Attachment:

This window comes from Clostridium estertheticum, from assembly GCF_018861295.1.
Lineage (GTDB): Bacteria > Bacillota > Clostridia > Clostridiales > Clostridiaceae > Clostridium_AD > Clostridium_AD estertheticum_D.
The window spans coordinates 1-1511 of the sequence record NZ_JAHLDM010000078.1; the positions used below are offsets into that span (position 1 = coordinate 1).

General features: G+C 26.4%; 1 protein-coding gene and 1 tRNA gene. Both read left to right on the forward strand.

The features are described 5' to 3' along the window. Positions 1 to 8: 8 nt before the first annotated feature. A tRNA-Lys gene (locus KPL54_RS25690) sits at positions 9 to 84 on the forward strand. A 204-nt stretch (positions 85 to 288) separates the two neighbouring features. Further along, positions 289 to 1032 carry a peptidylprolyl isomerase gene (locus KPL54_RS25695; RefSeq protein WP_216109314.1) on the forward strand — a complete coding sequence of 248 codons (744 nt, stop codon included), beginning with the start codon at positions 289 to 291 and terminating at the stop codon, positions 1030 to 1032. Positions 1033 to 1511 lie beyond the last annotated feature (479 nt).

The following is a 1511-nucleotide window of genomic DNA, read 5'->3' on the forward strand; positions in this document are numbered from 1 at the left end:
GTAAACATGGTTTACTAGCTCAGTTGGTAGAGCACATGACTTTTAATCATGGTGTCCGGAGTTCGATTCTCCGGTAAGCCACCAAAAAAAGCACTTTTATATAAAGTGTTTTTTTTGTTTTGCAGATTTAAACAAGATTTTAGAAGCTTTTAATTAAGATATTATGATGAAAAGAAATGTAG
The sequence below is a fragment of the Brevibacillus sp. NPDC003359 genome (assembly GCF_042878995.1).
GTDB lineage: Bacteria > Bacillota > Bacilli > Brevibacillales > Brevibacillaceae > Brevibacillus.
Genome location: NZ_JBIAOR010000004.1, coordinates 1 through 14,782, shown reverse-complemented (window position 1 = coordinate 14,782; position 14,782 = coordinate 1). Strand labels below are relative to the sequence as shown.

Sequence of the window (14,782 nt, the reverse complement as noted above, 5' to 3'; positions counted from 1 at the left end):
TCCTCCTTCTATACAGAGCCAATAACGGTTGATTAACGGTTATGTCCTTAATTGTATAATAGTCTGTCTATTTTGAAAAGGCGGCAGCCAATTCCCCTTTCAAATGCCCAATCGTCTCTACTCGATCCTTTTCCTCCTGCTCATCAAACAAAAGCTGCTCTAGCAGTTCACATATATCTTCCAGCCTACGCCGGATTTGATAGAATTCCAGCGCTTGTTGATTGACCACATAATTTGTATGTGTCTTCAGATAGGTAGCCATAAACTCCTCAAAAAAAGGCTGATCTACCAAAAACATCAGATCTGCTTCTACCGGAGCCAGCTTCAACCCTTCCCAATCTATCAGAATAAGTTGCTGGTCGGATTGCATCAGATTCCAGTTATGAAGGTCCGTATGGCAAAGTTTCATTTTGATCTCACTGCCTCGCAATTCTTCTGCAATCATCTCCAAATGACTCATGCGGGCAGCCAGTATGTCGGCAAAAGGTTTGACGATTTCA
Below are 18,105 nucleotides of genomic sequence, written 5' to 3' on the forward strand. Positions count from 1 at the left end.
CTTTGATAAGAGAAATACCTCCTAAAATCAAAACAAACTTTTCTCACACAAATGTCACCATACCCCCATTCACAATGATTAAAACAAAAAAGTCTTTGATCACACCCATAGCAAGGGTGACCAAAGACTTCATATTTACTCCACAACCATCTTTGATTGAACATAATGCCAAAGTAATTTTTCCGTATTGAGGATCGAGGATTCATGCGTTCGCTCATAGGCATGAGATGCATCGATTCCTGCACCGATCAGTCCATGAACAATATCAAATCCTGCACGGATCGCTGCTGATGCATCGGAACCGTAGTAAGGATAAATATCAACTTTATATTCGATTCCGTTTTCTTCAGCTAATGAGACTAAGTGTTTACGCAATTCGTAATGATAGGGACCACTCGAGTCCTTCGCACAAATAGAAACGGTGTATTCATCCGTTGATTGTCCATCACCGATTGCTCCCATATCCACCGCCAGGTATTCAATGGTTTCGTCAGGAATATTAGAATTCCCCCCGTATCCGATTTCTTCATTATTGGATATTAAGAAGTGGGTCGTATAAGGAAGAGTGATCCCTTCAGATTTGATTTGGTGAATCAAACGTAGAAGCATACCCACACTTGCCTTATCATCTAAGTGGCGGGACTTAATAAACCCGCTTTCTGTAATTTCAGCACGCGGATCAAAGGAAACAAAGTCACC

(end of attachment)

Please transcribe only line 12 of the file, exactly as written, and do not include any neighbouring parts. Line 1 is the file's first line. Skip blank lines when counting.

TCCTCCTTCTATACAGAGCCAATAACGGTTGATTAACGGTTATGTCCTTAATTGTATAATAGTCTGTCTATTTTGAAAAGGCGGCAGCCAATTCCCCTTTCAAATGCCCAATCGTCTCTACTCGATCCTTTTCCTCCTGCTCATCAAACAAAAGCTGCTCTAGCAGTTCACATATATCTTCCAGCCTACGCCGGATTTGATAGAATTCCAGCGCTTGTTGATTGACCACATAATTTGTATGTGTCTTCAGATAGGTAGCCATAAACTCCTCAAAAAAAGGCTGATCTACCAAAAACATCAGATCTGCTTCTACCGGAGCCAGCTTCAACCCTTCCCAATCTATCAGAATAAGTTGCTGGTCGGATTGCATCAGATTCCAGTTATGAAGGTCCGTATGGCAAAGTTTCATTTTGATCTCACTGCCTCGCAATTCTTCTGCAATCATCTCCAAATGACTCATGCGGGCAGCCAGTATGTCGGCAAAAGGTTTGACGATTTCA